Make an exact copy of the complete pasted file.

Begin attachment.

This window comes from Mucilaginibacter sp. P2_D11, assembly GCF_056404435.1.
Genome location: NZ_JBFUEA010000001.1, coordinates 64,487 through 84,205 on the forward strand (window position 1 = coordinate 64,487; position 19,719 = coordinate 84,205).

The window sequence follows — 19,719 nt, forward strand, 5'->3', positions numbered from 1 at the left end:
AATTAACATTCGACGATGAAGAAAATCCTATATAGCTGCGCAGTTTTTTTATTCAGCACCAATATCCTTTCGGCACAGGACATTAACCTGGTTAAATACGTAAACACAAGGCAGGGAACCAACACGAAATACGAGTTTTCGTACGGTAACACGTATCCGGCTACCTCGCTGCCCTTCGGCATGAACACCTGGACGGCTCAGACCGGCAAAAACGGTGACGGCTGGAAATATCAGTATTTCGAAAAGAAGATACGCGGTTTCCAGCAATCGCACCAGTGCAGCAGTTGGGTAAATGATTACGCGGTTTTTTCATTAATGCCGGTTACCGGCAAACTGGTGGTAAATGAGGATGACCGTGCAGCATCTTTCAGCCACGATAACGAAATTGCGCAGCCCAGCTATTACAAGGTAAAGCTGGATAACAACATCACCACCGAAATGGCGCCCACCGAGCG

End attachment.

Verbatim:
This window comes from Mucilaginibacter sp. P2_D11, assembly GCF_056404435.1.
Genome location: NZ_JBFUEA010000001.1, coordinates 64,487 through 84,205 on the forward strand (window position 1 = coordinate 64,487; position 19,719 = coordinate 84,205).

The window sequence follows — 19,719 nt, forward strand, 5'->3', positions numbered from 1 at the left end:
AATTAACATTCGACGATGAAGAAAATCCTATATAGCTGCGCAGTTTTTTTATTCAGCACCAATATCCTTTCGGCACAGGACATTAACCTGGTTAAATACGTAAACACAAGGCAGGGAACCAACACGAAATACGAGTTTTCGTACGGTAACACGTATCCGGCTACCTCGCTGCCCTTCGGCATGAACACCTGGACGGCTCAGACCGGCAAAAACGGTGACGGCTGGAAATATCAGTATTTCGAAAAGAAGATACGCGGTTTCCAGCAATCGCACCAGTGCAGCAGTTGGGTAAATGATTACGCGGTTTTTTCATTAATGCCGGTTACCGGCAAACTGGTGGTAAATGAGGATGACCGTGCAGCATCTTTCAGCCACGATAACGAAATTGCGCAGCCCAGCTATTACAAGGTAAAGCTGGATAACAACATCACCACCGAAATGGCGCCCACCGAGCG